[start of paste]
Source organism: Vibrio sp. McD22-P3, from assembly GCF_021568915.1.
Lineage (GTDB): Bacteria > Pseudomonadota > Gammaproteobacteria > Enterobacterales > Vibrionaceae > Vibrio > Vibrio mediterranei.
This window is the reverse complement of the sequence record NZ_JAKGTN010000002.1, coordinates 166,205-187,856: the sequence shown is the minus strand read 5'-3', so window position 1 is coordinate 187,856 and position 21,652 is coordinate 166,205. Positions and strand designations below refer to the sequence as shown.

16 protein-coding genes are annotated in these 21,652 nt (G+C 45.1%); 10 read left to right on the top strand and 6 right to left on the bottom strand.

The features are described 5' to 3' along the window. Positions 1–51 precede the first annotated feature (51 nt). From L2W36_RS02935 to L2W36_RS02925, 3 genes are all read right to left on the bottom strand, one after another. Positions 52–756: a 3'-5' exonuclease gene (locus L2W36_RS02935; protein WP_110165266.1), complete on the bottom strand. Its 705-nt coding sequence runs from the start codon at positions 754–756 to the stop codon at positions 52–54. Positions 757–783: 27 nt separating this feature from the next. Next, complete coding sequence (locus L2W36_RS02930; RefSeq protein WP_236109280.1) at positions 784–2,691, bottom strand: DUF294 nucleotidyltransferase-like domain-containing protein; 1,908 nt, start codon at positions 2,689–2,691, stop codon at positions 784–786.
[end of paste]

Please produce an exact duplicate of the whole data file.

Source organism: Vibrio sp. McD22-P3, from assembly GCF_021568915.1.
Lineage (GTDB): Bacteria > Pseudomonadota > Gammaproteobacteria > Enterobacterales > Vibrionaceae > Vibrio > Vibrio mediterranei.
This window is the reverse complement of the sequence record NZ_JAKGTN010000002.1, coordinates 166,205-187,856: the sequence shown is the minus strand read 5'-3', so window position 1 is coordinate 187,856 and position 21,652 is coordinate 166,205. Positions and strand designations below refer to the sequence as shown.

16 protein-coding genes are annotated in these 21,652 nt (G+C 45.1%); 10 read left to right on the top strand and 6 right to left on the bottom strand.

The features are described 5' to 3' along the window. Positions 1–51 precede the first annotated feature (51 nt). From L2W36_RS02935 to L2W36_RS02925, 3 genes are all read right to left on the bottom strand, one after another. Positions 52–756: a 3'-5' exonuclease gene (locus L2W36_RS02935; protein WP_110165266.1), complete on the bottom strand. Its 705-nt coding sequence runs from the start codon at positions 754–756 to the stop codon at positions 52–54. Positions 757–783: 27 nt separating this feature from the next. Next, complete coding sequence (locus L2W36_RS02930; RefSeq protein WP_236109280.1) at positions 784–2,691, bottom strand: DUF294 nucleotidyltransferase-like domain-containing protein; 1,908 nt, start codon at positions 2,689–2,691, stop codon at positions 784–786.